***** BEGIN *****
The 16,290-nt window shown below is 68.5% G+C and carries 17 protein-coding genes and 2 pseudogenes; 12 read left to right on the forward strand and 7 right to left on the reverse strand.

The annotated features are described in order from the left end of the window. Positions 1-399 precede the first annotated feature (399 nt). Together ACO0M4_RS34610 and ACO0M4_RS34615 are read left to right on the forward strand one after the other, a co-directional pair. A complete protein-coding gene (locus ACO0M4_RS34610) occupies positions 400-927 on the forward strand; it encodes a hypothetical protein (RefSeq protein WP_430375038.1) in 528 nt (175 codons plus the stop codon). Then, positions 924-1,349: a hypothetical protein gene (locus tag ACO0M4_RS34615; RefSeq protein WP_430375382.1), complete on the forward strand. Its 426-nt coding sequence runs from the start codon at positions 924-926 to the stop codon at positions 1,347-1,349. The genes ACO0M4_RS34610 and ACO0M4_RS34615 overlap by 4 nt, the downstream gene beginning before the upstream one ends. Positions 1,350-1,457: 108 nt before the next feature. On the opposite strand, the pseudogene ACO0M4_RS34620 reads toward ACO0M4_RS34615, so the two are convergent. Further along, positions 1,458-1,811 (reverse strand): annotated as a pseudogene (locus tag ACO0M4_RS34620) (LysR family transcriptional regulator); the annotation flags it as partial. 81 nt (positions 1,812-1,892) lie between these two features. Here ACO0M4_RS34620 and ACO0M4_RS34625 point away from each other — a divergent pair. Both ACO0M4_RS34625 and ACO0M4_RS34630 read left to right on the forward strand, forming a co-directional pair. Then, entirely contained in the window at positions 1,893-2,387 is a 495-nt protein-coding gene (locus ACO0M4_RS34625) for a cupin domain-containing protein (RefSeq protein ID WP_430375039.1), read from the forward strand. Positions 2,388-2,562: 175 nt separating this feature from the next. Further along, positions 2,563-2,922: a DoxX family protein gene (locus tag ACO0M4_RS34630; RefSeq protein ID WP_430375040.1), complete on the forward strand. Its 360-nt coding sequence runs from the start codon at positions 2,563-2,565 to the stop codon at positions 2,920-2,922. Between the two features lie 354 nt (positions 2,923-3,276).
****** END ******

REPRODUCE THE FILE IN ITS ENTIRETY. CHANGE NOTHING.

The 16,290-nt window shown below is 68.5% G+C and carries 17 protein-coding genes and 2 pseudogenes; 12 read left to right on the forward strand and 7 right to left on the reverse strand.

The annotated features are described in order from the left end of the window. Positions 1-399 precede the first annotated feature (399 nt). Together ACO0M4_RS34610 and ACO0M4_RS34615 are read left to right on the forward strand one after the other, a co-directional pair. A complete protein-coding gene (locus ACO0M4_RS34610) occupies positions 400-927 on the forward strand; it encodes a hypothetical protein (RefSeq protein WP_430375038.1) in 528 nt (175 codons plus the stop codon). Then, positions 924-1,349: a hypothetical protein gene (locus tag ACO0M4_RS34615; RefSeq protein WP_430375382.1), complete on the forward strand. Its 426-nt coding sequence runs from the start codon at positions 924-926 to the stop codon at positions 1,347-1,349. The genes ACO0M4_RS34610 and ACO0M4_RS34615 overlap by 4 nt, the downstream gene beginning before the upstream one ends. Positions 1,350-1,457: 108 nt before the next feature. On the opposite strand, the pseudogene ACO0M4_RS34620 reads toward ACO0M4_RS34615, so the two are convergent. Further along, positions 1,458-1,811 (reverse strand): annotated as a pseudogene (locus tag ACO0M4_RS34620) (LysR family transcriptional regulator); the annotation flags it as partial. 81 nt (positions 1,812-1,892) lie between these two features. Here ACO0M4_RS34620 and ACO0M4_RS34625 point away from each other — a divergent pair. Both ACO0M4_RS34625 and ACO0M4_RS34630 read left to right on the forward strand, forming a co-directional pair. Then, entirely contained in the window at positions 1,893-2,387 is a 495-nt protein-coding gene (locus ACO0M4_RS34625) for a cupin domain-containing protein (RefSeq protein ID WP_430375039.1), read from the forward strand. Positions 2,388-2,562: 175 nt separating this feature from the next. Further along, positions 2,563-2,922: a DoxX family protein gene (locus tag ACO0M4_RS34630; RefSeq protein ID WP_430375040.1), complete on the forward strand. Its 360-nt coding sequence runs from the start codon at positions 2,563-2,565 to the stop codon at positions 2,920-2,922. Between the two features lie 354 nt (positions 2,923-3,276).